It’s amazing how this Danish company, started by a carpenter in 1932 making wooden blocks, has grown into a powerhouse. In 2015, The Lego Group became the world’s largest toy company by revenue, with sales amounting to US$2.1 billion, surpassing Mattel. They do it by coming up with cool new stuff all the time like its line of Lego Technic. This is more than just connecting plastic blocks. With this series builders can create more than just something basic, they can build something that will do stuff like this Bugatti Chiron. This 1/18th scale model features logoed spoked rims with low-profile tires, and detailed brake discs, an accessible cockpit, Technic 8-speed gearbox, detailed W16 engine and the pistons move! Geeze I wish is were bigger so I could hop in and experience the Chiron’s mind-numbing speed.
Wait! What? Lego built one!
Damn! They actually did it! A team of 16 specialist spent 13,000 man hours and utilized almost 4,000 pieces to pull it off. This is amazing. When are they going to make it available in their store?
And one of the few places you will hear them is where I was this week, AirVenture 2016 in Oshkosh, WI. I’m sure I’m not alone where I say that I get excited hearing a car like a new Corvette jump on the throttle as it comes out of a turn. Well take that feeling and multiply it by, let’s say 10! And if you think a Hellcat Charger at 700 hp is a lot, multiply that by about four and you have the horsepower of many of the engines in the warbirds up here, even more for the jets. In case you’re not familiar with the event it is the largest gathering of aviation enthusiasts in the world, held every year in Oshkosh, and hosted by the Experimental Aircraft Association (EAA). The event, which began on July 24th and runs through July 31st, spans the entire spectrum of aviation. It attracts 10,000 airplanes and more than 500,000 aviation enthusiasts from all over the world. If you haven’t I would highly encourage you to come to this event just once. It is a hoot. Continue reading I’m a gear head and propeller head→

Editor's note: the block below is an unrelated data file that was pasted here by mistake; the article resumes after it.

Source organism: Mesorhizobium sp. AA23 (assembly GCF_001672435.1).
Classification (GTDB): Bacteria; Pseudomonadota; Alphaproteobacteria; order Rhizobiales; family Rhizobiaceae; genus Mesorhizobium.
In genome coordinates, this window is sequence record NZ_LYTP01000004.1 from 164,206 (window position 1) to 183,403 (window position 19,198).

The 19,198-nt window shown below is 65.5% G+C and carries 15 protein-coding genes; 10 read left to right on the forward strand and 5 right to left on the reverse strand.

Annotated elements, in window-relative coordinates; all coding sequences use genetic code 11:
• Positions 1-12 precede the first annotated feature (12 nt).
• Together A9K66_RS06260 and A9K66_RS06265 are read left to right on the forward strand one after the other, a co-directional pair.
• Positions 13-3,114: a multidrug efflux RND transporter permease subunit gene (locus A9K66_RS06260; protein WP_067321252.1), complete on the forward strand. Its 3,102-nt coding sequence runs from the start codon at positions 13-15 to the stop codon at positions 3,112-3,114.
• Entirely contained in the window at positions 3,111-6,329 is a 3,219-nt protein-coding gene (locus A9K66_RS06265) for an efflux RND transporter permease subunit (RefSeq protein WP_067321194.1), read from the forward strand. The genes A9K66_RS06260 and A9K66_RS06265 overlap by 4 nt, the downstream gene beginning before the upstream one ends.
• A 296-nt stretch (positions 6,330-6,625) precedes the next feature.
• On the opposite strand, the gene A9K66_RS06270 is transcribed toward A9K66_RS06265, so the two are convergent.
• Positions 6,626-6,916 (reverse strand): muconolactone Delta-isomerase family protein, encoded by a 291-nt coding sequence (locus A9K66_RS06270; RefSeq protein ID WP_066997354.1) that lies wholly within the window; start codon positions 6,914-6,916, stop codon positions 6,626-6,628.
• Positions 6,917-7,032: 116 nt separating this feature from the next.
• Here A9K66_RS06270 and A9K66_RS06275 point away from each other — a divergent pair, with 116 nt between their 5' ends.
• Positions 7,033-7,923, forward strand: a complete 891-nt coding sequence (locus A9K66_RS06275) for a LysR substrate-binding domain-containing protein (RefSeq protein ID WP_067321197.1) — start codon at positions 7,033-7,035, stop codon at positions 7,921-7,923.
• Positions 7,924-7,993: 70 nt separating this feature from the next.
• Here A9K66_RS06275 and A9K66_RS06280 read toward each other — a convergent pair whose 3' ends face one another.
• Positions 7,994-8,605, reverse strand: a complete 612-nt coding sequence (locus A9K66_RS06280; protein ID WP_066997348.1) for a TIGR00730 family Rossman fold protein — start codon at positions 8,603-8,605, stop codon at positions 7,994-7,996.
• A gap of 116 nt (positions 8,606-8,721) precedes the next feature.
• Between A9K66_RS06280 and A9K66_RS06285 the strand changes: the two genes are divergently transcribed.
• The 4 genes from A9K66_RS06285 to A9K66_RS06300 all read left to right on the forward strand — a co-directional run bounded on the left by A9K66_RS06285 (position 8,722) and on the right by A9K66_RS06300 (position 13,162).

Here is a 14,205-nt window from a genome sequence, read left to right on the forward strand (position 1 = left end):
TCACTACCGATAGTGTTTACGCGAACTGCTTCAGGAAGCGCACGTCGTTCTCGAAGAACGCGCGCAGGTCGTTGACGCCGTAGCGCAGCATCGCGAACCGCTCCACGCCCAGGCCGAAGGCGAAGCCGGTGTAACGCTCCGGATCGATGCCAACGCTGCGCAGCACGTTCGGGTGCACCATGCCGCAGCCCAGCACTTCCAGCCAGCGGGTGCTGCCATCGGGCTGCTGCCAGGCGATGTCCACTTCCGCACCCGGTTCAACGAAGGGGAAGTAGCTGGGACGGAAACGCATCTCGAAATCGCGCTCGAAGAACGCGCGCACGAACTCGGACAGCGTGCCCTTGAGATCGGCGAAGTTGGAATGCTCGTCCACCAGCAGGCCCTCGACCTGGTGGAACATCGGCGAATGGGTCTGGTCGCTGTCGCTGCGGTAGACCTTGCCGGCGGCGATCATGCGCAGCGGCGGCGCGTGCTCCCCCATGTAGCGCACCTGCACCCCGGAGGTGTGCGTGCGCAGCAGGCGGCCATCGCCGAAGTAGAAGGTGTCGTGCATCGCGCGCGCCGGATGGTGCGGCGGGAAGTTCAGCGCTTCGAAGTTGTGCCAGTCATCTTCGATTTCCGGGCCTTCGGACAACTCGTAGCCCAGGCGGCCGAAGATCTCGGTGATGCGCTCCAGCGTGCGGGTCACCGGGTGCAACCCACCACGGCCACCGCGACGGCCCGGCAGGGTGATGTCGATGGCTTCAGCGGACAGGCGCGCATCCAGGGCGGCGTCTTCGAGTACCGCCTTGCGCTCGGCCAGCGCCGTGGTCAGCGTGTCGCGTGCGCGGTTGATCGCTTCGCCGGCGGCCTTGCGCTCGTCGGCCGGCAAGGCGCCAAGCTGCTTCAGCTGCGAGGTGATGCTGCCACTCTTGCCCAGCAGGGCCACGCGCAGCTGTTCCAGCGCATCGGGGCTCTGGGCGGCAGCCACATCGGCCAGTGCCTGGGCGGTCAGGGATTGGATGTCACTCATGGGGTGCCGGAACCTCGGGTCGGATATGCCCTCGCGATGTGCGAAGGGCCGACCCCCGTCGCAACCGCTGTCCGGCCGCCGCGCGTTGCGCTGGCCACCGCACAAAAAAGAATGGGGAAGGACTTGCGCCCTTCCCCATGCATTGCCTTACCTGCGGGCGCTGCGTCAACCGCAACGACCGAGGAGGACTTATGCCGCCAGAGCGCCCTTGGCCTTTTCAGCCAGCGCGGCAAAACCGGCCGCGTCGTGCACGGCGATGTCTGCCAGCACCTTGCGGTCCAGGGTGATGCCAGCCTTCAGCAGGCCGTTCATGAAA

Bugatti has always been a brand for the upper echelon buyers, folks who want the best, the most beautiful and who value quality and uniqueness as much as performance.
No wonder that CMC has chosen a 1938 Bugatti as its latest 1:18-scale work of art.
In 1938 Bugatti created one of its most rare cars, the Bugatti 57 SC Corsica Roadster. The 57 SC chassis and engine was all Bugatti, but its flowing body was a combined effort designed by Jean Bugatti along with Eric Giles. Giles was designing the car for his brother, British Col. G.M. Giles, later chairman of the Bugatti Owners Club. This was back in the day when the wealthy could basically design their own coachwork to be installed exclusively on a manufacturer’s chassis.
Coachbuilder Corsica, of North London, constructed the car’s sensuous body with its large sweeping pontoon fenders and long lean arrow-like hood. Alligator, then a popular luxury hide, was used for the interior.
Now owned by Californian John Mozart, the car won Best of Show at the 1998 Pebble Beach Concours. There’s no denying this is a beautiful car, well restored.
This article/video that I found on Yahoo this morning is a great follow-up on my last post. Some there were just a handful built while one just one. As with any classic car, each has a story which goes with it. Check it out by clicking on the image below then get a napkin because you will start drooling:)
When you’re top of the heap people take notice, and that’s exactly what the Bugatti Veyron EB 16.4 is – top dog in the car world kennel. Autoart knows that makes it a prime candidate for a stunning die-cast model.
Bugatti is a French exotic car maker that has been turning folks’ heads with its designs since 1909 and now that it’s owned by the German giant, Volkswagen, it has the cash to turn out more world beaters, like the Veyron.
Two key facts: Veyron is the most expensive production car in the world at roughly $2.6 million and the fastest in the world at 267.85 mph in Super Sport trim, otherwise it’ll only do 253.52 mph. Slacker!